Self-Reliant Group, Frequently Asked Questions

1. What does SRG stand for?

SRG stands for Self-Reliant Group.

2. What is a Self-Reliant Group?

An SRG is a way for people to grow as individuals by saving small amounts of money, learning new skills and gaining new experiences within the group setting which provides support, inspiration and confidence.

3. What does an SRG Do?

There are four key components to an SRG:

  • Social: Being a part of an SRG means getting to share your journey with others. Many of those involved in an SRG develop lasting bonds with one another.
  • Learning: SRGs develop their skills and knowledge through sharing the skills their members already have, training and workshops that allow them to mature as a group and individuals.
  • Saving: Every week each SRG group member contributes to the group savings. Groups then determine how they use these savings, either as start-up funds or for internal group borrowing.
  • Business: While it is not a requirement, many groups realise their power and potential to improve their lives economically through starting a small business.

4. How do I start an SRG?

We work with individuals, groups and organisations to start SRGs across Wales and South West England.

5. How are SRGs different from other community groups?

SRGs are self-reliant. SRGs self-generate their own capital – through their savings – and do not rely on others to make change happen; they determine their own future and that of their families and communities.

6. Where do I get more information?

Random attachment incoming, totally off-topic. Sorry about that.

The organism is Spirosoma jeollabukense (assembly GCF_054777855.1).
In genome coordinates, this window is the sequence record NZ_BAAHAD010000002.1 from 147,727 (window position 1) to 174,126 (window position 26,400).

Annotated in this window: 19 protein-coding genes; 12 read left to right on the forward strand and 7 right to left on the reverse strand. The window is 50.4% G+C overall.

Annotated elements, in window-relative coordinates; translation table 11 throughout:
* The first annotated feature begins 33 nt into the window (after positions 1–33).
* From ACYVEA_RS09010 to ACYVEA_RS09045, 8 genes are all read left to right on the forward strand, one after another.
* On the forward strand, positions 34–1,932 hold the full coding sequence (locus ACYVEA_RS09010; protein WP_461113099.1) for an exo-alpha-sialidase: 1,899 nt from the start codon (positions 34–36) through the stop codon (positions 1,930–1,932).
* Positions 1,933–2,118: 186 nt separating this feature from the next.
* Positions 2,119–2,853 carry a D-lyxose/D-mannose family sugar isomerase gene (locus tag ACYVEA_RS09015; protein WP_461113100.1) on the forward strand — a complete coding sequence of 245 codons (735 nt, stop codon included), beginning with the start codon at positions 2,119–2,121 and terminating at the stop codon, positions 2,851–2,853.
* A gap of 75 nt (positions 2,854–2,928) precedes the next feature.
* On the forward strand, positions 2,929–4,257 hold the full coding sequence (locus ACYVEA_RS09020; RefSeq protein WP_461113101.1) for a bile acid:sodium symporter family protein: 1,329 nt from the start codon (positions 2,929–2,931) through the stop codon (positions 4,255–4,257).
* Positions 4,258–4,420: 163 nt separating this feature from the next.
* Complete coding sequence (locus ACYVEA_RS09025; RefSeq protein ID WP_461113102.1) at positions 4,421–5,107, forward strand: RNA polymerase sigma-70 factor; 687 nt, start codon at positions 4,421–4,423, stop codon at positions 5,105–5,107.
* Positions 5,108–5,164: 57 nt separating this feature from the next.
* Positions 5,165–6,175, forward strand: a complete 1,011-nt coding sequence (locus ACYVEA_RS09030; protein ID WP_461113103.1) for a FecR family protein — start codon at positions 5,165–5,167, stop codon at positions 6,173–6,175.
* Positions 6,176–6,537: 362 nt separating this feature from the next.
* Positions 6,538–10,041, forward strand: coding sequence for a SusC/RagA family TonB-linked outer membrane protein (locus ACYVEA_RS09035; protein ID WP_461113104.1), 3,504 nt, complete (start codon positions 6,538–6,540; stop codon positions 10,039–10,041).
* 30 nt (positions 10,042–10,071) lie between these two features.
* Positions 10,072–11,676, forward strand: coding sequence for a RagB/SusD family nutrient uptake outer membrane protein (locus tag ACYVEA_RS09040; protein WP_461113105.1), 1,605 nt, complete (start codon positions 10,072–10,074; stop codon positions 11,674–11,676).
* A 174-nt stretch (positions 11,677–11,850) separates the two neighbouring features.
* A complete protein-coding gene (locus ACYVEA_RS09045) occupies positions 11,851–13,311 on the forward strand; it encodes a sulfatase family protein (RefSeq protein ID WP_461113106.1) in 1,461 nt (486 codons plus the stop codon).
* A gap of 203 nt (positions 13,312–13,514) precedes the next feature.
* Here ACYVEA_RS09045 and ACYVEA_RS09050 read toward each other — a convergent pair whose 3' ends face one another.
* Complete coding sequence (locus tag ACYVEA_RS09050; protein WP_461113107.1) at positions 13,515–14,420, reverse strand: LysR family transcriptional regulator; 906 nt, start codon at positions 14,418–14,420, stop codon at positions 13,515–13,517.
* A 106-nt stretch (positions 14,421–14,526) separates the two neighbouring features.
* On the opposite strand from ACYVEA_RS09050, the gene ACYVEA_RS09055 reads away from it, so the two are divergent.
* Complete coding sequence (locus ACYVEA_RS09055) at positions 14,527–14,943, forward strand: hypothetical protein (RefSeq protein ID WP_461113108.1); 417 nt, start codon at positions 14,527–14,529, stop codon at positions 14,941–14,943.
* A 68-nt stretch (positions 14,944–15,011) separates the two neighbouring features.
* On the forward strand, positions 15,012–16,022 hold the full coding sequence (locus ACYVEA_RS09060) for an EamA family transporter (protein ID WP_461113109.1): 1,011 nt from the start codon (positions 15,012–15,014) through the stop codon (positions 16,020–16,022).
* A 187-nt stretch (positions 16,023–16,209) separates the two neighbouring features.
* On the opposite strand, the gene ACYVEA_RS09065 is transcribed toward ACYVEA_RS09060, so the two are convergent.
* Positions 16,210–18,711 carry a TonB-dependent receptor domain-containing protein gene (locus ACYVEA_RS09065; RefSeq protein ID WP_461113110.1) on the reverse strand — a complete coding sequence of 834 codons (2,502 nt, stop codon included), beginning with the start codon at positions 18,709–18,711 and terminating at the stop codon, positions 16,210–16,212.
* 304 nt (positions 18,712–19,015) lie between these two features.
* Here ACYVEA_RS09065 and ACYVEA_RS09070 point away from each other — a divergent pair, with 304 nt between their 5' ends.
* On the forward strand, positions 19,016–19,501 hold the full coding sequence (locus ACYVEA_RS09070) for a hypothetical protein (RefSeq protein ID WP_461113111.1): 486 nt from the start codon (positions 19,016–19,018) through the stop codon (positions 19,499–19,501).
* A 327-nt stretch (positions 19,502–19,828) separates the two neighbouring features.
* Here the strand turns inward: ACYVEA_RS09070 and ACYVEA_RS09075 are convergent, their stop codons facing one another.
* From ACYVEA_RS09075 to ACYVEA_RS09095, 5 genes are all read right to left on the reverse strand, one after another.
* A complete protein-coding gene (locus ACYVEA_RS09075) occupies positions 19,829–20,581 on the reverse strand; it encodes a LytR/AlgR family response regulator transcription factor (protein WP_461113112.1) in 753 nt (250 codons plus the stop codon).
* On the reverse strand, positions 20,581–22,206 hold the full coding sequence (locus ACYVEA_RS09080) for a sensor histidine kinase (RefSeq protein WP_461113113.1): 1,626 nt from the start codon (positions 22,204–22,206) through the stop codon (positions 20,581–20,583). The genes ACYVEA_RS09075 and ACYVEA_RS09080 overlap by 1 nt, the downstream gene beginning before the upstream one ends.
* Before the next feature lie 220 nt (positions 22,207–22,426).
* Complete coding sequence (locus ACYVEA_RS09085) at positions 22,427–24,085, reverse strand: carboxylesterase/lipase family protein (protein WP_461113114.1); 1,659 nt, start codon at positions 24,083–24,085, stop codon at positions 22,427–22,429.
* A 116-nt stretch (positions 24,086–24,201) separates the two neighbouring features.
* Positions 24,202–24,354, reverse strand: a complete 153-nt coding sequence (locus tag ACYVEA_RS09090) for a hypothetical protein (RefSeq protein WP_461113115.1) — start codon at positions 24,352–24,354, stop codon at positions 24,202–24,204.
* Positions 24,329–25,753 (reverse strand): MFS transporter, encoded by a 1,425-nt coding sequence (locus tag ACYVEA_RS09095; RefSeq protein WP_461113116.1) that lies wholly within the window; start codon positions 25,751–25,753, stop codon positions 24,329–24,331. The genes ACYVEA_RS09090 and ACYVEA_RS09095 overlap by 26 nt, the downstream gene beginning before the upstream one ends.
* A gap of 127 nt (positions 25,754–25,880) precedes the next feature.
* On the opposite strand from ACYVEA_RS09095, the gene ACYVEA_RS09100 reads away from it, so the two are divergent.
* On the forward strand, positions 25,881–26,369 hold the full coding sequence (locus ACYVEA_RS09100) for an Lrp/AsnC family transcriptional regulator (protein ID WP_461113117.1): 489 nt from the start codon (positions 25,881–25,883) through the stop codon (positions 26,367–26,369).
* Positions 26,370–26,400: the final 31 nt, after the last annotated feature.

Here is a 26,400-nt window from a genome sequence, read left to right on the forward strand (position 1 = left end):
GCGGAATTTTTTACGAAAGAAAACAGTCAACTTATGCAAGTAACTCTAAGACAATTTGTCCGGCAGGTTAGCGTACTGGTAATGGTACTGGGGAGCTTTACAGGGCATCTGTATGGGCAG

Please get in touch with us using the Contact Us page

7. How much do the SRGs save each week?

The average weekly savings per person is £1. The amount that each group chooses to save, however, is the decision solely of the SRG.

8. What do the SRGs do with their money?

That is entirely up to the group members. The money is often used as working capital to buy small pieces of equipment or material for the business. In many SRGs, the money is also used to give small loans to members in times of need.

9. What if I don’t know what kind of business I’d like to start. Can I still start an SRG?

You might find that meeting other people regularly and talking about what you all like to do and what your community needs may inspire you. You might find that a skill or interest you have can inspire others in your group or that a skill or interest someone else has can inspire you. Purple Shoots can work with your group to suggest money making activities which over time can develop into a business.

10. Do I need a business plan to start a business as an SRG?

Purple Shoots will support you to explore your business ideas and take your first steps. Working together as a group, you will start to build a plan for your ideas. Purple Shoots have lots of experience with starting up small businesses and can give you guidance where you need it, or put you in touch with a friendly specialist.

11. What sort of organisations can make up a local partnership to support and start SRGs?

Purple Shoots can help to build a local partnership including Housing Associations, Local community groups, charities, schools, churches and other religious organisations. There are lots of different types of support they can come together to offer: financial support for facilitators to set up the group, a place to meet, publicity for an SRG’s activities, offering a piece of work to an SRG, for example cleaning or gardening.

12. If an SRG earns an income, how does that affect members’ benefits?

Each individual’s situation will be different, and we can offer one to one advice from a benefits specialist. Broadly, the money is earned by the group, and as long as it is not distributed to individual members, it does not affect a person’s benefit entitlement. Groups often choose to use their income to benefit their local community or to donate to charity as well as paying for group activities, training or equipment. They also save to lend to each other in times of hardship. We encourage all members of our SRGs to talk to their benefits advisors about their involvement with an SRG and can support people having these conversations.